Esmond Samuel de Beer (15 September 1895–3 October 1990) was a New Zealand scholar, editor, collector, bibliophile and philanthropist. He was born in Dunedin, Otago on 15 September 1895.
De Beer was the grandson of Dunedin businessman Bendix Hallenstein, founder of Hallenstein Bros., a major New Zealand retailers, and nephew of avid collector Willi Fels, from whom he developed a love of books. The De Beers moved to London in 1910 when Esmond's father Isidore was made manager of Hallensteins' London office. He was educated at Mill Hill School and in 1914 Esmond enrolled in New College, Oxford to read History. After serving on India's Northwest Frontier during World War I, Esmond returned to gain an MA at the University of London in 1923.
De Beer worked as an editor for Clarendon Press, working on two massive and time-consuming projects, first the diary of John Evelyn (six volumes, published in 1955) and then the correspondence of John Locke. The latter work, published in eight volumes between 1976 and 1989, was left uncompleted at the time of De Beer's death.
Though spending much of their life in England, De Beer and his sisters Mary and Dora always regarded New Zealand as their home, and were major benefactors of Dunedin's museums and libraries, most notably to the University of Otago Library, which was the recipient of Esmond's collection of rare books. The De Beers and cousin Charles Brasch were also driving forces behind the inauguration of the university's three arts fellowships: The Robert Burns Fellowship (writing), the Frances Hodgkins Fellowship (art), and the Mozart Fellowship (music). De Beer was also instrumental in helping the Otago Museum's quest to acquire much of his aunt, Agnes Barden's, art collection. Numerous other gifts were given to both of these institutions and to the Dunedin Public Art Gallery.Dunedin Public Library was also gifted with over 100 rare books, including many first editions of the works of Sir Walter Scott. De Beer also contributed to the library of the University of Essex and the Bodleian Library, among others.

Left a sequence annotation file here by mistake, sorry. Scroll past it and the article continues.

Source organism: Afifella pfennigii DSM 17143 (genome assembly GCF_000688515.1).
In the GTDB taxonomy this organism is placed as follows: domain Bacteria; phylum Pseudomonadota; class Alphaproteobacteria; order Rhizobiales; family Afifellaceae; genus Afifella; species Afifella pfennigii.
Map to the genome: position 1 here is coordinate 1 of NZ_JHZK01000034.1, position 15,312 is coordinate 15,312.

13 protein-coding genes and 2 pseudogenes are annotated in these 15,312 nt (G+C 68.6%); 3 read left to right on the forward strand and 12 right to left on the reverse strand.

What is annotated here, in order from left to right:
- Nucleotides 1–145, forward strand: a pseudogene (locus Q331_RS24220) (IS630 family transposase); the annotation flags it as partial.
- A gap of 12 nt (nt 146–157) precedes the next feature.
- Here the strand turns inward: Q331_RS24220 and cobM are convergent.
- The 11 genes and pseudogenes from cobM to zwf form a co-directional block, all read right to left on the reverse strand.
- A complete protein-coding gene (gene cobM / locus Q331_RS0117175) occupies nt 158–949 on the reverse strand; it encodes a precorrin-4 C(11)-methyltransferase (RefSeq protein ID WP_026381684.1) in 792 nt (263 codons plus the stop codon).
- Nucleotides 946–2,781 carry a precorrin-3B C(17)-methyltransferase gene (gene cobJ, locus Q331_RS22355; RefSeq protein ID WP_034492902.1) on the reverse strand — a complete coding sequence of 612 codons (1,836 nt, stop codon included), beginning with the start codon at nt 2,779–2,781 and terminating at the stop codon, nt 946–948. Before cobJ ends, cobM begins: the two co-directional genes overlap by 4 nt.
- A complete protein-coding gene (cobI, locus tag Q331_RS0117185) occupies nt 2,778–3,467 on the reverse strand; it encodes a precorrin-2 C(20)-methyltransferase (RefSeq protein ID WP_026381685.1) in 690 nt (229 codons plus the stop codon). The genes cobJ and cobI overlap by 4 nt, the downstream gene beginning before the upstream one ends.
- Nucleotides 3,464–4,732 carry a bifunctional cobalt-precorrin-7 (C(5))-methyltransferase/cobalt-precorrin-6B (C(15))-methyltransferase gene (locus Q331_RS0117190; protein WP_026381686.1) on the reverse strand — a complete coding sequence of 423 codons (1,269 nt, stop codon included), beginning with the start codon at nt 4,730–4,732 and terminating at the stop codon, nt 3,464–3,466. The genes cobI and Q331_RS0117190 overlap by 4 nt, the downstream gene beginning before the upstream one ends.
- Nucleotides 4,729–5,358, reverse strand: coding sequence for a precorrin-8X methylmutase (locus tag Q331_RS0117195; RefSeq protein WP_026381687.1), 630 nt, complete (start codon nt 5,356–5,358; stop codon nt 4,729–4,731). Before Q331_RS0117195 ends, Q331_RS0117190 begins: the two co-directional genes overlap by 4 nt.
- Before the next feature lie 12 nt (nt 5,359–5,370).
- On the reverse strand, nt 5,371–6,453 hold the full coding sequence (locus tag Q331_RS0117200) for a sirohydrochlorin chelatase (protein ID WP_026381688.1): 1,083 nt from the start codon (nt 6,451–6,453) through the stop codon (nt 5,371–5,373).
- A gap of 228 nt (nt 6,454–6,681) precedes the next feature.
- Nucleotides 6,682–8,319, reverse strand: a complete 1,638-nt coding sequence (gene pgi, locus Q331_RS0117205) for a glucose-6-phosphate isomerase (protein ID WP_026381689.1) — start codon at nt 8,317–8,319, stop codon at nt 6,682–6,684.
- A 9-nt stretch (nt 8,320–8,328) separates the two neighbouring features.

De Beer was a major figure in several notable institutions, including London's Historical Association (of which he was vice-president) and the Institute of Historical Research. He served as president of the Hakluyt Society, and was a trustee of the National Portrait Gallery. De Beer was named a fellow of the British Academy in 1965, was bestowed a similar honour by University College, London two years later, and was awarded honorary doctorates by the Otago, Oxford and Durham Universities.
De Beer died in a nursing home in Stoke Hammond, Buckinghamshire on 3 October 1990, aged 95. Much of De Beer's correspondence, and that of his sisters (who predeceased him during the 1980s) is held by the Hocken Collections.